Revel PerformaBe F328Be Loudspeaker Review
By Stephen Hornbrook on
Having reviewed and been thoroughly impressed by the Revel F228Be speakers, getting the opportunity to review the new flagship of the PerformaBe line is a real treat. The Revel PerformaBe F328Be is a 3-way full-range speaker and the largest in the PerformaBe lineup. Don’t be fooled though, this isn’t just the F228Be with an extra woofer. In fact, the only technology it shares with its smaller sibling is the midrange driver. The Beryllium tweeter has been updated, there’s a new 6th generation Acoustic Lens waveguide, and the 8” low-frequency woofers have been improved as well. All this effort has resulted in an astounding loudspeaker, capable of producing a large, accurate soundstage that draws the listener in. Immaculate details are present across the full range of audible frequencies whether listening at low or high volume levels via the Revel F328Be.
Design and Setup
Sharing the same width and overall design as the F228Be, the F328Be only looks a little taller, but it’s also deeper by about 3-inches. That doesn’t sound like much, but along with the extra 5-inches of height, the F328Be stands out in a room.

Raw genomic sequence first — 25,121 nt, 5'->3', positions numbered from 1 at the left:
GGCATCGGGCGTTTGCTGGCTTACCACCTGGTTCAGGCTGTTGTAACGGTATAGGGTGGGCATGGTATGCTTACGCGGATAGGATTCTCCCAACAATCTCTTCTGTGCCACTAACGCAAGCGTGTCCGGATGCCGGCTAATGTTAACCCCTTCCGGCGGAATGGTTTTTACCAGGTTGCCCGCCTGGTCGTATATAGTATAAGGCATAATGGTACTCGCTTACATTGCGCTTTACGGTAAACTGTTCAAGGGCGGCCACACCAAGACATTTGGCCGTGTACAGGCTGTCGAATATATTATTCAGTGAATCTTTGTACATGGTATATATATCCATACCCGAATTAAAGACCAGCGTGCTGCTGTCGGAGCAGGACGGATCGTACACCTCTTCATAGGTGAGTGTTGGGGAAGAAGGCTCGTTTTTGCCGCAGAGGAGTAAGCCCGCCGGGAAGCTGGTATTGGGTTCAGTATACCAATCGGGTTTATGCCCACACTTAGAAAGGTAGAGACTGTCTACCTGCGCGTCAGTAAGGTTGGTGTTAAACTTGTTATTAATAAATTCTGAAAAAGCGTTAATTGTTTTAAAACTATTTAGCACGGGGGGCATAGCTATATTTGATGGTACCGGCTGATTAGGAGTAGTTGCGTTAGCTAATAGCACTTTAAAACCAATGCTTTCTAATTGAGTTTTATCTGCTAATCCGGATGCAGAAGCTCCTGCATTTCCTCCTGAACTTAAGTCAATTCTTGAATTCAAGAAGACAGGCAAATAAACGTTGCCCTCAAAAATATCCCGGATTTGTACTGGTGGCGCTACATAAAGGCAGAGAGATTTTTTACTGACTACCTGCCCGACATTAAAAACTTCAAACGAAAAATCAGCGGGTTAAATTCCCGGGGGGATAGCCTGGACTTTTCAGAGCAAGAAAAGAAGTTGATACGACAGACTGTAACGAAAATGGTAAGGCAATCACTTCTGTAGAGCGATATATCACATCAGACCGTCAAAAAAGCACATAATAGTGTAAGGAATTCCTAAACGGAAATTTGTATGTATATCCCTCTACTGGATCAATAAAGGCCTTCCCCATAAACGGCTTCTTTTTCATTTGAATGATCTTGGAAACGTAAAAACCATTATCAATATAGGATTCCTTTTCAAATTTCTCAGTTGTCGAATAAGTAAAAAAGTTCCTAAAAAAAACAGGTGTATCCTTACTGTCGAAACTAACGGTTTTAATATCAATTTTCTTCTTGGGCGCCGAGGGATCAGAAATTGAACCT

The F328Be shares the same impressive build quality as the other PerformaBe entries: top notch fit and finish and an extremely solid and inert enclosure. This is a dense speaker and not easy to move around at 112 pounds. Without looking wild, the F328Be delivers a statement that music is an important aspect of life to anyone who owns these.
They come in the same high quality finishes as the rest of the PerformaBe lineup: Black, White, Metallic Silver, and Walnut. The provided review pair, as seen in our photos, came in black and with the contrasting white drivers, you can’t help but think of a piano. The sparkly black top cap gives the speaker a touch of elegance.